Starting before sunrise, we quickly had our breakfast and hit the trail for today’s 14-mile hike. The first bit is up a mud pack trail to the Windy Pass. From there you get a good view of the valley we were going to be ascending to reach the towers. It’s a beautiful valley with a large fast-moving river in the center. I think Lady Florence Dixie described the valley perfectly in Across Patagonia: “Its steep slopes towered up on either side of us to an immense height; and the sunlight being thus partially excluded, a mysterious gloom reigned below, which, combined with the intense, almost painful silence of the spot, made the scene inexpressibly strange and impressive.”

After the Windy Pass we descended into the valley, crossed the river, and passed Camp Chileno. From there the trail steadily climbs through a dense wooded area. After hiking for about three hours you are through the woods and the trail becomes very steep with a lot of loose gravel. By now it was late morning and the temperature was beginning to increase. The last little stretch, about 1,000-1,500 yards was the toughest. The climb was over rocks, as in boulders the size of cars. Then, finally, as you come around a gigantic boulder you can see the tower tops. After a few more minutes of climbing you can see all of the towers and the lagoon below them.
Las Torres Lookout or The Towers.
The first glimpse of the towers is awe-inspiring moment, one that is indescribable partly because of the feeling you get from the place and partly from the accomplishment of climbing up to such a remote spot. It made for the perfect spot to have lunch while admiring the view and reflecting upon oneself.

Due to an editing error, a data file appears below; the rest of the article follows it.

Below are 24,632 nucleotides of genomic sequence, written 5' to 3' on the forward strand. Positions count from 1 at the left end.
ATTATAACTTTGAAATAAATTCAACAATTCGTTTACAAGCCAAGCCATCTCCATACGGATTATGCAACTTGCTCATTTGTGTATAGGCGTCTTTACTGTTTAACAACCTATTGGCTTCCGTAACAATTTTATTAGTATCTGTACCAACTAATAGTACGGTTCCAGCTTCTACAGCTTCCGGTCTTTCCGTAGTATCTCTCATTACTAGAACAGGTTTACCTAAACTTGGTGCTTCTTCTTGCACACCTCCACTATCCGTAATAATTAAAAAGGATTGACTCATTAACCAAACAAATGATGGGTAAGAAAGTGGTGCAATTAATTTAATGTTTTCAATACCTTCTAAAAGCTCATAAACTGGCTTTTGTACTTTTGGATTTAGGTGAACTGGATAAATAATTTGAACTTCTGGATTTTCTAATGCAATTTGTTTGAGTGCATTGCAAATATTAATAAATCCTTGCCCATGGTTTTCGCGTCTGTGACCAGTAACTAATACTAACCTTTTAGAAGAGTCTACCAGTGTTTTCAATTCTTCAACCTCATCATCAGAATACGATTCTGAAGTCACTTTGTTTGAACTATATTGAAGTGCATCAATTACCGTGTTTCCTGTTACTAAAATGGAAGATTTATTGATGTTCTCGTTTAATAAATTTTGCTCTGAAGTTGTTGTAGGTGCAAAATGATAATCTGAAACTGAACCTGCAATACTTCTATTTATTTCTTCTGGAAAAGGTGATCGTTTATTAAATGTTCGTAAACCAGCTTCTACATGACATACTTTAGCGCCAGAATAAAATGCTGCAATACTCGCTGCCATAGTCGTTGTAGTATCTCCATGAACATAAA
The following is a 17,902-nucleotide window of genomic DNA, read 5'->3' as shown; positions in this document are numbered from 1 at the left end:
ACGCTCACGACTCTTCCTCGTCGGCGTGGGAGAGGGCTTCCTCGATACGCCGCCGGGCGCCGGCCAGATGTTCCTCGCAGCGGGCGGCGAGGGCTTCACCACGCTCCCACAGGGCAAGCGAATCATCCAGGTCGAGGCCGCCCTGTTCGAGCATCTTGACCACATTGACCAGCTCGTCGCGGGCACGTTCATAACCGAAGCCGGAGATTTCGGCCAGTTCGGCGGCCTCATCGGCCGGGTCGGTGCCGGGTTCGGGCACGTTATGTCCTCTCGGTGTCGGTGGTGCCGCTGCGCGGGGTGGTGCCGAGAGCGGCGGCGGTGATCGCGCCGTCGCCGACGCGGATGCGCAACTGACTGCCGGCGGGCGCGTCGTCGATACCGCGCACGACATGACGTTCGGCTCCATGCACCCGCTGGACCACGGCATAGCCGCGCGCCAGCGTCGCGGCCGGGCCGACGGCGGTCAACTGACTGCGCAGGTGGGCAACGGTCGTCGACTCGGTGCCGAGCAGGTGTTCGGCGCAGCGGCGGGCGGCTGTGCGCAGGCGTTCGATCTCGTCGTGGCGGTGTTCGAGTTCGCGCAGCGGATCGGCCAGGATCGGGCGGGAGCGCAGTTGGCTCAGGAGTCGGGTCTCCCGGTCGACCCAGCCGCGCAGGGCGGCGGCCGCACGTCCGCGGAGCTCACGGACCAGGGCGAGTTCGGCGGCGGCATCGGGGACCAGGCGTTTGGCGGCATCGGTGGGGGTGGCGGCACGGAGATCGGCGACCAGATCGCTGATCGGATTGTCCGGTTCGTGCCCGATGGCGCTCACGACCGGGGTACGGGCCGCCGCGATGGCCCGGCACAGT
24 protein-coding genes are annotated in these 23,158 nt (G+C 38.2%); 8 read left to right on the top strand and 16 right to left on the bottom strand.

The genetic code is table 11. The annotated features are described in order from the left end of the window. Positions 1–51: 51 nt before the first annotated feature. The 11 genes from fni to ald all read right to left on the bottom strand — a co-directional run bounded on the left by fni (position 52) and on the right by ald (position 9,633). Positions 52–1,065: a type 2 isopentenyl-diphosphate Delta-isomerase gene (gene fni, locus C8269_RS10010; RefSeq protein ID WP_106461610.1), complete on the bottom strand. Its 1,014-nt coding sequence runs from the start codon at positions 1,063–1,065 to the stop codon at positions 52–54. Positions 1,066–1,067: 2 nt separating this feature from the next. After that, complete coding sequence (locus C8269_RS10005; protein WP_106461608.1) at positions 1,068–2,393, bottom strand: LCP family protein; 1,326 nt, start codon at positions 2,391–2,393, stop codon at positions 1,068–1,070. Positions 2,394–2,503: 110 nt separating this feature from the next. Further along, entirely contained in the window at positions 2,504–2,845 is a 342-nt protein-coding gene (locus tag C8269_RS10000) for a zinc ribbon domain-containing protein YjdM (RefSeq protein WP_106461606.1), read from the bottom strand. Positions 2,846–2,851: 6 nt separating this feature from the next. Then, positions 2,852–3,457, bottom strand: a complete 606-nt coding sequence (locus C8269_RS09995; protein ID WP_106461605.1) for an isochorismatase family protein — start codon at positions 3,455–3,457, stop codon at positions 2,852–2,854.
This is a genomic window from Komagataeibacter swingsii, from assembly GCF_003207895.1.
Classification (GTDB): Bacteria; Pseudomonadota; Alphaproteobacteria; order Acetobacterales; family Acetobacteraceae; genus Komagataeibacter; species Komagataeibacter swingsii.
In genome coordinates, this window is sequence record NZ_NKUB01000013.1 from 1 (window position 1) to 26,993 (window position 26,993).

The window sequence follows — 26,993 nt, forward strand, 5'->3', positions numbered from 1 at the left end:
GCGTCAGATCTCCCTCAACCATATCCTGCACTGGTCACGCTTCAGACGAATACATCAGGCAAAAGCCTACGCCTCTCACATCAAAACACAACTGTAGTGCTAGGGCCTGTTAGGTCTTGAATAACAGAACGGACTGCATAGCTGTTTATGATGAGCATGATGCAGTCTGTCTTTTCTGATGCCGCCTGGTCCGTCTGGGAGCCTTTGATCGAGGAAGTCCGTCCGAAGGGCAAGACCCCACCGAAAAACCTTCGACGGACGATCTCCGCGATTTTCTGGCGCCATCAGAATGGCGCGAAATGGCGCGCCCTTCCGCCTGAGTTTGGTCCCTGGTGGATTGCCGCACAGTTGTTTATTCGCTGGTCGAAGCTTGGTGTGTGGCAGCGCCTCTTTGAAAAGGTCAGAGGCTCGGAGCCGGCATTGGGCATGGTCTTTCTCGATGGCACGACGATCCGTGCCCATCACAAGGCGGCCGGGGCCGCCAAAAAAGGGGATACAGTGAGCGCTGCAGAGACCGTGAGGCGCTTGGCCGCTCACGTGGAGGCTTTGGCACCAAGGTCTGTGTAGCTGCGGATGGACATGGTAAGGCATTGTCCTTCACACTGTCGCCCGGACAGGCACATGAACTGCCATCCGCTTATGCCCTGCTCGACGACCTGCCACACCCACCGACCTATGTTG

Coming down was even harder than going up. The boulder section was quite difficult and you had to use trekking poles to ease yourself down from section to section. Plus, it was now mid-day and the sun was making this exposed area unbearably hot. What struck me were the people climbing up. The trail had become absolutely packed with hikers of all ages. Some of these individuals had only one small water bottle, and in a few cases they had none as if they were on a stroll through the park. It was the older people that surprised me the most. I passed a dozen or so people that had to be in their 80s, climbing up this steep path with no poles and wearing only flimsy shoes. One of our guides explained that this is such a problem they close the trail at 4:00 pm just to ensure everyone gets down before the sun sets.